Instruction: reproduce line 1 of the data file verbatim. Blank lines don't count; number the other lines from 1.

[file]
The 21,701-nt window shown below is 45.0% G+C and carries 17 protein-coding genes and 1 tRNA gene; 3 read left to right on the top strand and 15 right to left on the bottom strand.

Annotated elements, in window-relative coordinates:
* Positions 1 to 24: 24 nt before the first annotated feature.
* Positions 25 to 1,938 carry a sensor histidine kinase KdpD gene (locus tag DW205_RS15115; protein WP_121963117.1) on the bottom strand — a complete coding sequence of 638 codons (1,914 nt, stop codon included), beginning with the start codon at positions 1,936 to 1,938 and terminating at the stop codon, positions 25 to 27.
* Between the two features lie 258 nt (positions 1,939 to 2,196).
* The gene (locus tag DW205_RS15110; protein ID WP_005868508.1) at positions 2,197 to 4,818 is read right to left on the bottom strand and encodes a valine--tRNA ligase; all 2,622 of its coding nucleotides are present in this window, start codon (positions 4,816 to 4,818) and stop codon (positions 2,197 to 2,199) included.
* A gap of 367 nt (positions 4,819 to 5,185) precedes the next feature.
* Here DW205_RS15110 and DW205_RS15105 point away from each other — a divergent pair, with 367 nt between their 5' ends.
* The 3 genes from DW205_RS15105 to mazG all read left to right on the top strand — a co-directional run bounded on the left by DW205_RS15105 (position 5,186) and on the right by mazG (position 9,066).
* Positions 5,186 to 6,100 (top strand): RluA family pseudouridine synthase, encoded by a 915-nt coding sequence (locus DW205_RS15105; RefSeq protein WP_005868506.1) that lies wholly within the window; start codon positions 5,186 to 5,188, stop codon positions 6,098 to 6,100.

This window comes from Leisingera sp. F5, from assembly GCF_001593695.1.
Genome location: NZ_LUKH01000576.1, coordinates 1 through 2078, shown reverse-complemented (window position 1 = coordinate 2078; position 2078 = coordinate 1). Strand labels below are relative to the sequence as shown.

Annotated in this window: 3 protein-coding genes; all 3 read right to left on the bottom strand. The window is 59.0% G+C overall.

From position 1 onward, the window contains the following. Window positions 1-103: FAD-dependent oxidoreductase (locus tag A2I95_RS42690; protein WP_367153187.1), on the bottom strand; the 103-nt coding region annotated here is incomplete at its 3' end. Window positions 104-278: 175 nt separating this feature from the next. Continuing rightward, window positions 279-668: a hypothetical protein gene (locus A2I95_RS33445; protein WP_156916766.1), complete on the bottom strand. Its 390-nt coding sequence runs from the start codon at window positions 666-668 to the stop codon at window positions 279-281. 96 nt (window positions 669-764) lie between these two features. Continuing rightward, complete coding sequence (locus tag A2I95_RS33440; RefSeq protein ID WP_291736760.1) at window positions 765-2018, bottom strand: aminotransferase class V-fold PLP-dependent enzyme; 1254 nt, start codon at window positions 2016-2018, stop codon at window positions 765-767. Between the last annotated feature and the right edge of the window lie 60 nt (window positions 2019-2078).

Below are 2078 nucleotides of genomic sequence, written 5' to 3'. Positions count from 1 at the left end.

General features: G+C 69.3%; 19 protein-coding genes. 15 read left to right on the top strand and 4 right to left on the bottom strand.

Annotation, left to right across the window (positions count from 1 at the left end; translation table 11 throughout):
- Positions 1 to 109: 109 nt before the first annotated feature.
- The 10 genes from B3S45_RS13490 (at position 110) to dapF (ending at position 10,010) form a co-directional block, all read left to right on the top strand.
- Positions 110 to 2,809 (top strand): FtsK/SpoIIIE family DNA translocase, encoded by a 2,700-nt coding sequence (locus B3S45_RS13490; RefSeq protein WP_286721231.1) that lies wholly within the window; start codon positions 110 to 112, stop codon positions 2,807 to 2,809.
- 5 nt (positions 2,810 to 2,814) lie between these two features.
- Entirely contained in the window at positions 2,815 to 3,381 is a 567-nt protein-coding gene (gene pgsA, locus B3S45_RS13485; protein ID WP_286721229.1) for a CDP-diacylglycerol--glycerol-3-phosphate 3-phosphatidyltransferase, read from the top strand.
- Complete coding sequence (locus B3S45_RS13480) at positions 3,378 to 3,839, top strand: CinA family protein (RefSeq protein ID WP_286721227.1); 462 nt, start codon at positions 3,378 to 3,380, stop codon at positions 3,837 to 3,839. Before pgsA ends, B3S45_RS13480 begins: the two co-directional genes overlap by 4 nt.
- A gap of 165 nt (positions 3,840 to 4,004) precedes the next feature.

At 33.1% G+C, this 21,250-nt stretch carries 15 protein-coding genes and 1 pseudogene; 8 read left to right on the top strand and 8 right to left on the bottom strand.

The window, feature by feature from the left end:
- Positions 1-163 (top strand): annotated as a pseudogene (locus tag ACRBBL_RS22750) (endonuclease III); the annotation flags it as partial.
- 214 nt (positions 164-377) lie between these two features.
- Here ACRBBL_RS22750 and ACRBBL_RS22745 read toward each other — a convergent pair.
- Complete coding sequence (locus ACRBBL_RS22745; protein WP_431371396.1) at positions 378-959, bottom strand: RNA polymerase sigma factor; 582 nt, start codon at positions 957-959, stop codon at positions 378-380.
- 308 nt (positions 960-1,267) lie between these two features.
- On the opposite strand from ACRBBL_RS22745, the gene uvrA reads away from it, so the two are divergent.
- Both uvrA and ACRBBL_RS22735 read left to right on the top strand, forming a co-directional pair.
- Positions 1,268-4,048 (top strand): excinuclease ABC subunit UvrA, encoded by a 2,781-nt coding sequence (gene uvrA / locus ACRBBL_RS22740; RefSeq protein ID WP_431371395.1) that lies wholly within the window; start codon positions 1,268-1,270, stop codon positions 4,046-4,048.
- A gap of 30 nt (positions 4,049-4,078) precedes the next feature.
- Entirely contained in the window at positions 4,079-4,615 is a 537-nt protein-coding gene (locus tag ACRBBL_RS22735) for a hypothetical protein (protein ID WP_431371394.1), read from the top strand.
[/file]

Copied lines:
The 21,701-nt window shown below is 45.0% G+C and carries 17 protein-coding genes and 1 tRNA gene; 3 read left to right on the top strand and 15 right to left on the bottom strand.